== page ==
Steinitz French simplified

Aleksandar Randjelovic

Steinitz French for Black

A simple idea to use when facing Steinitz variation of the French!

The first step in preparing the Steinitz variation, whether playing as White or Black, is to examine the best model games. Among these, the match played between Steinitz himself as White and Alexander Sellman as Black is arguably the most instructive.

And that's how I start my newest Youtube video on the Steinitz French.

The pawn structure that arises from that game is characteristic of the variation, with the endgame typically favoring White (which is not the case in majority of the French defense variations). White often secures a strong knight outpost on d4, while the d3-pawn remains behind and defends c4 and e4 squares. Black, on the other side, is kept with their bad light-square bishop, and can't do a lot to improve it.

The endgame should be well-known in order to understand one of the main ideas for White, and try to avoid getting into it as Black.

The primary strategy for Black in the Steinitz variation of the French involves exchanging the light-square bishop by maneuvering it to a6 (previously advancing a6, b5, b4 and a5), with a potential initiative on the queenside, thanks to the space advantage.

The queenside pawn-storm also discourages White from castling long, whereas castling kingside doesn't present as much of a threat to Black.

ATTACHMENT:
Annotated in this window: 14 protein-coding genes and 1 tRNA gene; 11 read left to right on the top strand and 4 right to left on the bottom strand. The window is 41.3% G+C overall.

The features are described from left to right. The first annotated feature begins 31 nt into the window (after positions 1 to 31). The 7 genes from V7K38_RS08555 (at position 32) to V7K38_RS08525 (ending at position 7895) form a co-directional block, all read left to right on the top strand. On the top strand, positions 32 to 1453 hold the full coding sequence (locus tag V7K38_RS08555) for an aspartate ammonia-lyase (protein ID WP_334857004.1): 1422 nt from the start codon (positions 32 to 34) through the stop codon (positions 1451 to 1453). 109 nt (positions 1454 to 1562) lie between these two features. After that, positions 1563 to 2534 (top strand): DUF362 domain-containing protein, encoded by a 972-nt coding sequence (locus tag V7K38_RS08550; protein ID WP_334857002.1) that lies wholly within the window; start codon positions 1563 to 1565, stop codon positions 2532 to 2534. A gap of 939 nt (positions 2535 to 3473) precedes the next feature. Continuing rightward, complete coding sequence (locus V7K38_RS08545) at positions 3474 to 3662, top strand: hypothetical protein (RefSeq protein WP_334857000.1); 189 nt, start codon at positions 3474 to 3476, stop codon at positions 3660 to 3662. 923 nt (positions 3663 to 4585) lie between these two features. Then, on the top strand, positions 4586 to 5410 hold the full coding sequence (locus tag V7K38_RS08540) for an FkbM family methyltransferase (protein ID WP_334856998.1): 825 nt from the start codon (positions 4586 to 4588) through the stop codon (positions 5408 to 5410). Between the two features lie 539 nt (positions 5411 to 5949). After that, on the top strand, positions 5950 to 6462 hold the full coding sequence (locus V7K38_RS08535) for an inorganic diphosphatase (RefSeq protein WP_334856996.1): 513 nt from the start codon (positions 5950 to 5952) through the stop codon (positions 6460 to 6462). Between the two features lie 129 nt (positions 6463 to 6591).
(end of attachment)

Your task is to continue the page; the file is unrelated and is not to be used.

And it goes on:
In certain lines, Black's d7-knight has the opportunity to occupy the e4 outpost, often via c5. This scenario arises when White chooses to exchange their d3-bishop for Black's bishop on a6, rather than waiting for Black to initiate the trade on d3.

Lastly, there is the possibility for Black to advance g7-g5, an unusual, but at the highest levels not that rarely seen idea - to deflect the only supporter of the central e5-pawn (the f4-pawn).

You'll notice that I'm not delving deeply into specific opening lines. This is because I don't consider it valuable, particularly for players rated under 2000 FIDE. The ideas presented here, while basic, should suffice for building your experience without risking being caught in the opening phase, as they provide a clear direction of thought. Further study may not be necessary unless you're preparing to face master-level opponents.

Feel free to check the whole video lesson, and if you want to support my effort, leave a comment.